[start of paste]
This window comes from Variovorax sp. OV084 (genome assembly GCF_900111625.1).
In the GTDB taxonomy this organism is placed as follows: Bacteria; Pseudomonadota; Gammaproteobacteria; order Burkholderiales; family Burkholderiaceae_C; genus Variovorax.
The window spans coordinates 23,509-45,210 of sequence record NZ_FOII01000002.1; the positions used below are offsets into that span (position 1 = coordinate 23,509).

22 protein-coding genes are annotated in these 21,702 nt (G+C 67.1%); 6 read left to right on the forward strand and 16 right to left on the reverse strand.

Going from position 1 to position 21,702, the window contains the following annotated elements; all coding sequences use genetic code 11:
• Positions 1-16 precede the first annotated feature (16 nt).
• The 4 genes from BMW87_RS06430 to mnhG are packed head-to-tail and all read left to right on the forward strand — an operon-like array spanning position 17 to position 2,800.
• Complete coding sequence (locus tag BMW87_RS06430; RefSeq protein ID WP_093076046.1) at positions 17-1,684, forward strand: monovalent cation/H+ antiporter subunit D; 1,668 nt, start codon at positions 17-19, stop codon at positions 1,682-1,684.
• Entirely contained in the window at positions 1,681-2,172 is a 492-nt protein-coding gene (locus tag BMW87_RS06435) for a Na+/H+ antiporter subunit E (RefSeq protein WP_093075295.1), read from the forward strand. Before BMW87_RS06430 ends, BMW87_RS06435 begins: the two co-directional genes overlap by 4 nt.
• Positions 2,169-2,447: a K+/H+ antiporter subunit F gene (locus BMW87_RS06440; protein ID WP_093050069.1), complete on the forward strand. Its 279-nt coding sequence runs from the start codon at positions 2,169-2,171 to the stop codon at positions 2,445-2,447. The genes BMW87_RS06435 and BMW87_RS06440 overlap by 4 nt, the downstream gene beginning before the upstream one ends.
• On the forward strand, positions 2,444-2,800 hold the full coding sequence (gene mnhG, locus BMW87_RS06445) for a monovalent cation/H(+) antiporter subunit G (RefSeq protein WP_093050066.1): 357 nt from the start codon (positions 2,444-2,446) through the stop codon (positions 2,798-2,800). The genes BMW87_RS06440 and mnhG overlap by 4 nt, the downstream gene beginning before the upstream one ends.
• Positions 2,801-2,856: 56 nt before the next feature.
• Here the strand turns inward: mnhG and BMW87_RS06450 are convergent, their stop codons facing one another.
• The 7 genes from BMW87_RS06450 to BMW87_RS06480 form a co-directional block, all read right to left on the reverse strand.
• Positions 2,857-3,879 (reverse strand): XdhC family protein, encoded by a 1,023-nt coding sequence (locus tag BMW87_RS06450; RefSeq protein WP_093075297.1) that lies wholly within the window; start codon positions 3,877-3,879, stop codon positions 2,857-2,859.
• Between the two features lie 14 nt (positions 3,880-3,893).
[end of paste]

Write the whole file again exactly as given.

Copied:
This window comes from Variovorax sp. OV084 (genome assembly GCF_900111625.1).
In the GTDB taxonomy this organism is placed as follows: Bacteria; Pseudomonadota; Gammaproteobacteria; order Burkholderiales; family Burkholderiaceae_C; genus Variovorax.
The window spans coordinates 23,509-45,210 of sequence record NZ_FOII01000002.1; the positions used below are offsets into that span (position 1 = coordinate 23,509).

22 protein-coding genes are annotated in these 21,702 nt (G+C 67.1%); 6 read left to right on the forward strand and 16 right to left on the reverse strand.

Going from position 1 to position 21,702, the window contains the following annotated elements; all coding sequences use genetic code 11:
• Positions 1-16 precede the first annotated feature (16 nt).
• The 4 genes from BMW87_RS06430 to mnhG are packed head-to-tail and all read left to right on the forward strand — an operon-like array spanning position 17 to position 2,800.
• Complete coding sequence (locus tag BMW87_RS06430; RefSeq protein ID WP_093076046.1) at positions 17-1,684, forward strand: monovalent cation/H+ antiporter subunit D; 1,668 nt, start codon at positions 17-19, stop codon at positions 1,682-1,684.
• Entirely contained in the window at positions 1,681-2,172 is a 492-nt protein-coding gene (locus tag BMW87_RS06435) for a Na+/H+ antiporter subunit E (RefSeq protein WP_093075295.1), read from the forward strand. Before BMW87_RS06430 ends, BMW87_RS06435 begins: the two co-directional genes overlap by 4 nt.
• Positions 2,169-2,447: a K+/H+ antiporter subunit F gene (locus BMW87_RS06440; protein ID WP_093050069.1), complete on the forward strand. Its 279-nt coding sequence runs from the start codon at positions 2,169-2,171 to the stop codon at positions 2,445-2,447. The genes BMW87_RS06435 and BMW87_RS06440 overlap by 4 nt, the downstream gene beginning before the upstream one ends.
• On the forward strand, positions 2,444-2,800 hold the full coding sequence (gene mnhG, locus BMW87_RS06445) for a monovalent cation/H(+) antiporter subunit G (RefSeq protein WP_093050066.1): 357 nt from the start codon (positions 2,444-2,446) through the stop codon (positions 2,798-2,800). The genes BMW87_RS06440 and mnhG overlap by 4 nt, the downstream gene beginning before the upstream one ends.
• Positions 2,801-2,856: 56 nt before the next feature.
• Here the strand turns inward: mnhG and BMW87_RS06450 are convergent, their stop codons facing one another.
• The 7 genes from BMW87_RS06450 to BMW87_RS06480 form a co-directional block, all read right to left on the reverse strand.
• Positions 2,857-3,879 (reverse strand): XdhC family protein, encoded by a 1,023-nt coding sequence (locus tag BMW87_RS06450; RefSeq protein WP_093075297.1) that lies wholly within the window; start codon positions 3,877-3,879, stop codon positions 2,857-2,859.
• Between the two features lie 14 nt (positions 3,880-3,893).